Hearing On Police Accountability

On Monday, I attended a public Hearing held in lower Manhattan convened in the wake of the Sean Bell verdict, to address ways to increase police accountability. I wrote about what went on at the hearing for the Huffington Post.

Here are a few pictures (since I wasn’t allowed to take any at trial):

Representative John Conyers from Michigan who chairs the House Judiciary Committee and who called the Hearing. He’s in the middle. Rep. Jerrold Nadler from NY is to his right.

Rep. Charles Rangel from NY (Nadler is to his left).

Nicole Paultre Bell (Sean Bell’s fiance) addressing the committee and the crowd.

Joseph Guzman, Sean Bell’s friend who the shooting officers wrongly thought had a gun and who was shot 19 times, sustaining permanent nerve damage, testifying briefly as well.

Al Sharpton (resting his chin in his hand) is preparing to testify, while listening to Hazel Dukes, president of the NAACP, sitting next to him, as she speaks.

There was a pretty good turnout.

My favorite witness was Kamau Karl Franklin, a race justice fellow at the prestigious Center For Constitutional Rights here in NY. He had some very intriguing ideas for new legislation, which I wrote about here.

2 Comments

  1. Was there discussion about the use of undercover cops to not gather evidence but to make arrests?

    It would seem that the way to approach these situations to call in the uniformed cops to actually make the collar so that the suspects don’t think they are the victims of some sort of community/gang type hits. I suspect in the Bell case if uniformed officers approached them after they had left the club this would not have happened. Bell panicked and thought he was about to be killed by some thugs. He was right.

  2. Well in the Bell case I think the team leader, Lt. Napoli, was responsible for a lot of what happened. He wasn’t charged but I’ve heard he is under internal investigation, though I don’t know if that’s true. Before the team goes out each night, they have a meeting where they decide who will play which role: primary undercover, ghost undercover (who watches out for the primary), arresting officer, driver of the prisoner van, etc. The arresting officer here was the driver of Napoli’s car, Det. Headley, and Isnora was the primary undercover. The primary undercover is never the one who’s supposed to make stops or arrests; the undercover makes the drug buy, walks off, calls the team, and the arresting officer moves in and makes the stop, and, after the undercover drives by and identifies the suspect as the guy who sold the drugs, the arresting officer then makes the arrest.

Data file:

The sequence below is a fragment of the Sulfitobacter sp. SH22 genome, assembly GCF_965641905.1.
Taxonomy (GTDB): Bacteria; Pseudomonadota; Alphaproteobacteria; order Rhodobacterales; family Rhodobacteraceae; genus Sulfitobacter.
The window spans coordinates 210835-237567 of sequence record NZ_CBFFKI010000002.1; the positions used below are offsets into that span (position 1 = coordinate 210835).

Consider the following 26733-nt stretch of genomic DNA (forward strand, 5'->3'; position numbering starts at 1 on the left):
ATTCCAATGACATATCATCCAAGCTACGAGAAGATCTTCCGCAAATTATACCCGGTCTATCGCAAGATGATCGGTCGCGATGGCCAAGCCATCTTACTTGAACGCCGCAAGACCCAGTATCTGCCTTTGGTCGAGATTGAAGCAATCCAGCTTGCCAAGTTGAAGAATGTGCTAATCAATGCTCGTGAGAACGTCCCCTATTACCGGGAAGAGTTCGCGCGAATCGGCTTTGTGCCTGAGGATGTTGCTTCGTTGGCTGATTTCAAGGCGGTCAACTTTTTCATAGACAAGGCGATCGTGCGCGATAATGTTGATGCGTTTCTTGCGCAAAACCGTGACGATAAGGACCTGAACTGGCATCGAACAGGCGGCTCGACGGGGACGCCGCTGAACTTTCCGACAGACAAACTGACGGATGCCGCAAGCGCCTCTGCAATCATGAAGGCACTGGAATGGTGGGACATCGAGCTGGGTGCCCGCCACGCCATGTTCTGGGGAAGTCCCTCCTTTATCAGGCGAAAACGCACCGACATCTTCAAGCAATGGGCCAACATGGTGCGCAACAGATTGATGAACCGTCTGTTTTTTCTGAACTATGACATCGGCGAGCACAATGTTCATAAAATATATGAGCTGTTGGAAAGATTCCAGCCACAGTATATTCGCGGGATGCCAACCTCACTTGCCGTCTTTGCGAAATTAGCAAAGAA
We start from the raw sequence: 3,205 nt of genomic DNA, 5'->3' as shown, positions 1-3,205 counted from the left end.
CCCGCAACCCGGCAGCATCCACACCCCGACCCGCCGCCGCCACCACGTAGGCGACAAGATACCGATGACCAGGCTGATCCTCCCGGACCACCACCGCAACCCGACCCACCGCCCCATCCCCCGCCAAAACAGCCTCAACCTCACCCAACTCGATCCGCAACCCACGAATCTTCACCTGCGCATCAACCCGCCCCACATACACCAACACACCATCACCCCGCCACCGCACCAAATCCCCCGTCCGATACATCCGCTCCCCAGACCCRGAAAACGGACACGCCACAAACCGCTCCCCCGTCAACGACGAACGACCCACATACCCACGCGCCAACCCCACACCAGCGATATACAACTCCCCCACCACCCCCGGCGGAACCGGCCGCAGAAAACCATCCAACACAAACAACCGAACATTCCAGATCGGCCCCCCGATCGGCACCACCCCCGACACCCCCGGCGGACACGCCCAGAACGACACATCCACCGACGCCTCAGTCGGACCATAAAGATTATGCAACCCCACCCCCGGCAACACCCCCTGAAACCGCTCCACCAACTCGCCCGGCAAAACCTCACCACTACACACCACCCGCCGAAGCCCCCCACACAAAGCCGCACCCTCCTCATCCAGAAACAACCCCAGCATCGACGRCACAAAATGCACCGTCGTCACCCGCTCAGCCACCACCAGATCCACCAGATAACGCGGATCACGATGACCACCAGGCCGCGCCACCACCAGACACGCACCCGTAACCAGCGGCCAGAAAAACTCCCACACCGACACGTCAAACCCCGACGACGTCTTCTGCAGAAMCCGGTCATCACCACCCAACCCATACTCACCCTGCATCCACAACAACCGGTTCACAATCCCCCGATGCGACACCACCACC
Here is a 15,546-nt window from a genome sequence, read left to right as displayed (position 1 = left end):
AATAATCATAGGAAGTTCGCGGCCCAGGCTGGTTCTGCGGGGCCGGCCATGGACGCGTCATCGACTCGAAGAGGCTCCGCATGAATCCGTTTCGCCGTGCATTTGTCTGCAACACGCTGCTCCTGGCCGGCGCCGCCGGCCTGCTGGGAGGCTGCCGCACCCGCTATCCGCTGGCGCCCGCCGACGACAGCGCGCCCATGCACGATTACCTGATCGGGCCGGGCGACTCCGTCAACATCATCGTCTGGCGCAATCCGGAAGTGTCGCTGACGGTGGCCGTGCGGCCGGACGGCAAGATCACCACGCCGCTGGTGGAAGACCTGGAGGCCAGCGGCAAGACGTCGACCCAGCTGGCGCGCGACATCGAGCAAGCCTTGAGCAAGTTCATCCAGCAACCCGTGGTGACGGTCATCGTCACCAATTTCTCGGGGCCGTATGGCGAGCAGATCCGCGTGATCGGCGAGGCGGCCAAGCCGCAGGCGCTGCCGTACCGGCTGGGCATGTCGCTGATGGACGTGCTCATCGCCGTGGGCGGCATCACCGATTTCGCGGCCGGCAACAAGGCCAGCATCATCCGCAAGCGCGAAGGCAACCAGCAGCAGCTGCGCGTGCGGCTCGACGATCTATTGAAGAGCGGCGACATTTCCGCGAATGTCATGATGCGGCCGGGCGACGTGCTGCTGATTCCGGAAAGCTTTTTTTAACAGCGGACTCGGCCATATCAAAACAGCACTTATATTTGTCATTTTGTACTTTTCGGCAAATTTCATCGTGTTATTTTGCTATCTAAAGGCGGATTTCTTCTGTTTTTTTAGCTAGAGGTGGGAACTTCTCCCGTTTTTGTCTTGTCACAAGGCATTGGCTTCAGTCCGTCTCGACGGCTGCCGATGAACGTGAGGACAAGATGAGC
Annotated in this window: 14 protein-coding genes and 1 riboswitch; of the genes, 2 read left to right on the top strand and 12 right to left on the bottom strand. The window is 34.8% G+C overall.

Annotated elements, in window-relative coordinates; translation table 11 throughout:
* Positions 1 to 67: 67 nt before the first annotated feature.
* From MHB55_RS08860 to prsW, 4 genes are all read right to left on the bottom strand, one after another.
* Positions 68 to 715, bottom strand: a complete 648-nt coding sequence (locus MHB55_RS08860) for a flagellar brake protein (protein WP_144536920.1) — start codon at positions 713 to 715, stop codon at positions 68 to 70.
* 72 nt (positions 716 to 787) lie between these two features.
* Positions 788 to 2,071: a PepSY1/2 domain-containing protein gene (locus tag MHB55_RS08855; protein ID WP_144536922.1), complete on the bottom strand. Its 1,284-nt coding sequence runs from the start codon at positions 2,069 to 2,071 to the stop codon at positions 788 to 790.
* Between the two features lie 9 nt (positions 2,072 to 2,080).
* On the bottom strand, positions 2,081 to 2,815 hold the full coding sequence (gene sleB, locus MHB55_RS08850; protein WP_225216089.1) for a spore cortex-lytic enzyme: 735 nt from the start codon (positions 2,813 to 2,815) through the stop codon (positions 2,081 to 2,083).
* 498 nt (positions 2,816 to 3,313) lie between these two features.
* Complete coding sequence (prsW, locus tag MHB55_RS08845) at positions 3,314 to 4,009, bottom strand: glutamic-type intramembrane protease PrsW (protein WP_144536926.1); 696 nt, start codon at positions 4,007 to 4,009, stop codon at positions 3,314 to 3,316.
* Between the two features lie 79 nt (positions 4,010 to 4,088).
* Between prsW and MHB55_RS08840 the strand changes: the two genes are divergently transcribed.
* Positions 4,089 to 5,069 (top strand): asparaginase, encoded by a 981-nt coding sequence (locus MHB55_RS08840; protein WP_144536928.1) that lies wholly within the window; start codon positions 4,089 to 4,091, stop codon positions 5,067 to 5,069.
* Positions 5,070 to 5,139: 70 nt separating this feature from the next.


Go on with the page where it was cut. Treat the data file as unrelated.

Here, Isnora called Napoli and told him three men were walking toward a car and he thought they were intending to get a gun to do a drive-by of Coicou. Napoli told him to keep following them and the team was coming to make the stop. Napoli then radioed to the prisoner van — driven by Oliver — to “move in”, but according to the officers in the van he didn’t tell them where they were supposed to go or who they were looking for. Carey, the officer in Oliver’s car, tried to call Napoli for further instructions, but Napoli didn’t respond. They finally saw Napoli’s car around the club area and followed it, still not knowing who they were looking for or where they were supposed to be. Meanwhile, Isnora saw Bell, Guzman and Benefield get into their car, and then saw Napoli’s car turn the corner onto the street. Isnora motioned to Napoli and Headley that this is the car they were supposed to stop, but they drove right by, and continued going right on down the street. Isnora figured they didn’t see him since they just kept driving. In his testimony, Napoli wasn’t really clear why he kept on driving. He said he saw Isnora and figured they’d drive down the block, pull over, try to find the police light to put atop the car, etc. etc. – this all takes time and the guys in the car are getting ready to pull away. I don’t know what he was thinking. I don’t understand why he didn’t have Headley get out of the car right then and make the stop. Why drive by? Meanwhile, after motioning to Napoli and seeing him drive right by, Isnora looked back at Bell’s car to see Guzman looking right at him, seeing his gun drawn, and, he thought, his police shield. He said it looked like Guzman was reaching into his waistband for a gun, Isnora said “police, don’t move,” and their car drove forward and grazed his leg and ran into Oliver’s van, who was still following Napoli, not knowing what else they were looking for. Bell’s car backed up again, into Isnora’s path, then forward again, and when it stopped Isnora said he thought Guzman was reaching for a gun and was going to shoot him. So, not having the time to wait for Napoli and Headley to get their acts together and come make the stop, he fired. So, basically, Isnora, who had no intention of making a stop, but only following the men until Headley got there to make the stop, ended up doing so by default, and obviously badly. Things would have been much different had Napoli stopped the car and Headley got out with his badge around his neck and effectuated the stop.

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